As a commenter pointed out about my review of This Land Is Our Land: An Immigrant’s Manifesto by Suketu Mehta, the scion of an Indian diamond merchant clan, diamond merchants are about the last who ought to lecture white Americans on their failures of inclusion and diversity.
The diamond business is globalist yet intensely nepotistic. I knew an American woman who got a job in the Los Angeles diamond district but then went to work for an insurance company due to discrimination against women and non-Indians.
Indians have recently pushed Orthodox Jewish diamond businessmen largely out of their stronghold in Antwerp, Belgium, in part by being more clannish than the Orthodox Jews.
The secret to the diamond business is arranged marriages and the threat of ostracism, as dawned on me while having the diamond ring appraised to make sure the retailer hadn’t cheated me. The appraiser on Wabash spent about 20 minutes squinting at it through a microscope before telling me about its microscopic flaws.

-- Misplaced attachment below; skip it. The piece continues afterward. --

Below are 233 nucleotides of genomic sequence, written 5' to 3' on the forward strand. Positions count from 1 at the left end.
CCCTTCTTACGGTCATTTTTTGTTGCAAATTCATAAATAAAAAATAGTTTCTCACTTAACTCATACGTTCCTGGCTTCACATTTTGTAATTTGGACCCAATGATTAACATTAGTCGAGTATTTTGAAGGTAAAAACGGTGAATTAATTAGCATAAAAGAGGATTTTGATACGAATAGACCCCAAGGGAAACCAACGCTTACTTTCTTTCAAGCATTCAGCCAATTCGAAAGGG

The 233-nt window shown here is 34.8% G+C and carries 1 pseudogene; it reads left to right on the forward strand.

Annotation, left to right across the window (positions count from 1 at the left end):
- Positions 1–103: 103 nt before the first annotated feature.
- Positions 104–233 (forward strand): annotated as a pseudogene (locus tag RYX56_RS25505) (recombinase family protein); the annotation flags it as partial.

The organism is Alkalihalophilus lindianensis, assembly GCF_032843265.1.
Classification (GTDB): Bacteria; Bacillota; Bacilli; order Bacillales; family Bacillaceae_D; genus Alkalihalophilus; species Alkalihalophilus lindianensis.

That’s a big transaction cost. It’s much more efficient to be able to trust somebody you are doing business with when he tells you orally that the diamond is flawless. But how do you trust him? Because if he gets a reputation for cheating his relatives, his children will never find spouses…
Food taboos are an old way to head off fraternity with outsiders, much less intermarriage. Sharing a meal with somebody tends to lead toward greater sympathy, but if sharing a meal is impractical due to food taboos …
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